« IndietroContinua »
the absence of a great, industrial, middle class, as a result of the employment of slave labor. But in tracing it ultimately to riches, Sallust has gone straight to the root of all the evil. 27. rapere, cōnsūmere historical infinitives, agreeing with iuventus understood.
28. pudōrem and pudicitiam, as well as dīvīna and (29) hūmāna, are to be taken with habēre prōmiscua, 'to regard with indiference'; translate, they respected neither modesty nor chastity, nor things human or divine.' 29. nihil, etc.: 'they did not care a straw for anything, nor did they exercise any self-control whatever.' 30. domōs: the article under domus, in Harper's Dictionary of Classical Literature and Antiquities (page 547 with cut on page 548), not only contains a detailed description of Roman houses, but has a most interesting account of Sallust's house. villās: read Pliny's description of his Tuscan villa in his Letters, V, 6. 31. cognoveris : why subjunctive? See references to consulueris, 1, 14.
Page 9. 1. illi: 'men of old'; (3) hĩ: 'men of the present age'; this, therefore, is only an apparent violation of the more natural use of ille to denote the former' and hic the latter.'
2. victis: what case? B. 188, d; A. 229; H. 428, 2; G. 347, 5. praeter iniuriae licentiam: besides the power of doing harm.' 4. sociis: the unscrupulous plundering of the allies not only enriched the governors of the provinces, but produced enormous revenues, which were distributed among the city plebs and became the chief cause of its idleness and shiftlessness. 5. proinde, etc.: exactly as if to inflict injury were the only aim in exercising authority'; notice that an infinitive phrase iniuriam facere is the subject of esset, while another, imperiō ūtī, is in the predicate. 6. esset: B. 307, 1; A. 312; H. 584; G. 602.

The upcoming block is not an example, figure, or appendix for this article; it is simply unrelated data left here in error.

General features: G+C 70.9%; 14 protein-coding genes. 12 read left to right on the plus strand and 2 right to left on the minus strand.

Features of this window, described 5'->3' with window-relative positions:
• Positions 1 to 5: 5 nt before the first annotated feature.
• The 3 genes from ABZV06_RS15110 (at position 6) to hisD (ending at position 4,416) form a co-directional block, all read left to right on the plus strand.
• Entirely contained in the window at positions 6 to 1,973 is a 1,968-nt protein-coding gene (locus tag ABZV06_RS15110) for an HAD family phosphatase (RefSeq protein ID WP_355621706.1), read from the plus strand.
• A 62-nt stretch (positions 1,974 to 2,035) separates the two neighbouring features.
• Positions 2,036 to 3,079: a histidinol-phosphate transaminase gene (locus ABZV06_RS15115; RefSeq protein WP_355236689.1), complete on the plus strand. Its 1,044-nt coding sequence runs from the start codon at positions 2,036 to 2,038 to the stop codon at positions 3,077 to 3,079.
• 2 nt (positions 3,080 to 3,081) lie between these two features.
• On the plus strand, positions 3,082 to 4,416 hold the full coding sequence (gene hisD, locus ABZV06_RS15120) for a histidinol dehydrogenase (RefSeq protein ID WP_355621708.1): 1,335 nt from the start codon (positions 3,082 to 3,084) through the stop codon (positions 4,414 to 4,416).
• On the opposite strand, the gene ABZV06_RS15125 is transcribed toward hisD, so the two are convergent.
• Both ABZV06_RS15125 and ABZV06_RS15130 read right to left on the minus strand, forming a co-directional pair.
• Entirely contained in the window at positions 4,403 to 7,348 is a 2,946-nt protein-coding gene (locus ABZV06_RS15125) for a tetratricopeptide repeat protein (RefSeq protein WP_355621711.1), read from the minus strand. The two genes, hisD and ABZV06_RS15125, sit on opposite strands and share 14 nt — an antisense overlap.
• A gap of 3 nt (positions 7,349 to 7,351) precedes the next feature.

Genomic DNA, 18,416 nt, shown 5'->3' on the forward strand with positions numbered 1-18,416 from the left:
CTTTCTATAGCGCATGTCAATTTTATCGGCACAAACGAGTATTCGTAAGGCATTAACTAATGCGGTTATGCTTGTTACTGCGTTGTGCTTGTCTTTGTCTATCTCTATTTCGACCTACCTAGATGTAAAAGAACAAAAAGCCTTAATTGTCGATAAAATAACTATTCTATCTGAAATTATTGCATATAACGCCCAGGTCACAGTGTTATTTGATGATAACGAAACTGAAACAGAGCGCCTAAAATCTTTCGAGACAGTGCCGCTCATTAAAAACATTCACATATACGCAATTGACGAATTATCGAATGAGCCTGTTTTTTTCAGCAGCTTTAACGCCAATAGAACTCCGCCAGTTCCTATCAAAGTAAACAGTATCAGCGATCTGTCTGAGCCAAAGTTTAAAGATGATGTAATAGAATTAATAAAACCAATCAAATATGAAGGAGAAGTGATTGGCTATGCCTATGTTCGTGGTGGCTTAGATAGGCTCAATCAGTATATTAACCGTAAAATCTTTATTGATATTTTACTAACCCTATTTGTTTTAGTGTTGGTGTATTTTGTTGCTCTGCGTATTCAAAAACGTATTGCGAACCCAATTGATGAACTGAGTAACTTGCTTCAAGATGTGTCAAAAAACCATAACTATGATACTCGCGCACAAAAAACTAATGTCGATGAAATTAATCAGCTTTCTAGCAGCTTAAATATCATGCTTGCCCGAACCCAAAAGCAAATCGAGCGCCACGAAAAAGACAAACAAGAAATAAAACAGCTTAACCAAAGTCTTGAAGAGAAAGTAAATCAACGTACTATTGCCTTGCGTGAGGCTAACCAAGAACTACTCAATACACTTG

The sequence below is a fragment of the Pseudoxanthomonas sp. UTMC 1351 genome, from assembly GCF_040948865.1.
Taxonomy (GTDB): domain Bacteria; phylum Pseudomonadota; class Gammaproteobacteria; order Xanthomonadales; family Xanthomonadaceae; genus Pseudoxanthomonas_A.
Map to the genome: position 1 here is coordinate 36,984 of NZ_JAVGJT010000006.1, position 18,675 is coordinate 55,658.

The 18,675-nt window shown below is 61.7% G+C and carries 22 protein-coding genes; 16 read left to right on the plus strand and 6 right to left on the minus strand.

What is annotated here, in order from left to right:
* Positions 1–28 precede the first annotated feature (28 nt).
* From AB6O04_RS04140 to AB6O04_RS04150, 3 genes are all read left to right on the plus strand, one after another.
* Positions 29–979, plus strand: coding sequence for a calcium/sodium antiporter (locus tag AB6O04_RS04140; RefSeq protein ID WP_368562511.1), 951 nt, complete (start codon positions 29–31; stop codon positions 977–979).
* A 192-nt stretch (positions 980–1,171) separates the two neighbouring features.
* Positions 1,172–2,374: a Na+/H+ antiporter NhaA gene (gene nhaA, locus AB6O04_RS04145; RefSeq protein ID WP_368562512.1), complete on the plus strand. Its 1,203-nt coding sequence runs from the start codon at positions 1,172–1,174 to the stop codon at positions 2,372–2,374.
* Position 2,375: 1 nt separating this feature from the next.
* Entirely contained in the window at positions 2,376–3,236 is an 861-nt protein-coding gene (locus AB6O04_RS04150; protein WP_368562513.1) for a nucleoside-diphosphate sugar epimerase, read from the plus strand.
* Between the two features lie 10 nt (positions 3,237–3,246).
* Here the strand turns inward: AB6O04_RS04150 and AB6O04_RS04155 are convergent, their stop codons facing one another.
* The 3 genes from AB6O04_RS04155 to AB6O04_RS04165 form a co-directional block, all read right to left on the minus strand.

§ 13. Men squandered their property in wild extravagance, and being thoroughly unscrupulous, resorted to crime in order to obtain the means by which they might continue to indulge in their luxurious habits.
8. ā privātīs: Xerxes, king of Persia, had cut a canal for his ships through Mt. Athos, and had bridged the Hellespont for the passage of his army in his memorable expedition against Greece; but even private citizens of Rome had levelled mountains' and 'built over seas. For instance, L. Lucullus, whom Pompey derisively called Xerxes togātus, 'the Roman Xerxes,' cut through hills to construct
fish ponds, so as to have fresh fish at all times for his table; he also carried moles far out into the sea, on which to build his villas. Pompey himself supplied his fish ponds with salt water by cutting through the hills between them and the sea. The remains of ancient villas may still be seen beneath the water at Baiae, a favorite resort of the Romans, not far from Naples.
11. per turpitudinem turpiter, corresponding to the adverb honestē; another form of the variety of expression of which Sallust is so fond. 13. mulierēs, etc.: women publicly offered their chastity for sale.' 14. terrä marīque omnia exquirere: e.g. they obtained peacock from Samos, tunny fish from Chalcedon, oysters from Tarentum, nuts from Thasos, dates from Egypt, etc. dormire: see following note on frigus. 15. famem: when already gorged with food, they took emetics prescribed by physicians to make room for other courses. sitim: thirst was produced by inducing perspiration. frīgus neque lassitudinem repeated baths made them cool, and at the same time brought on a feeling of weariness and longing for sleep. 19. eō, etc.: 'on this account the more excessively did they plunge into every kind of money-getting and extravagance.'
Catiline's associates and crimes; his plans for the consulship. Sections 14-16.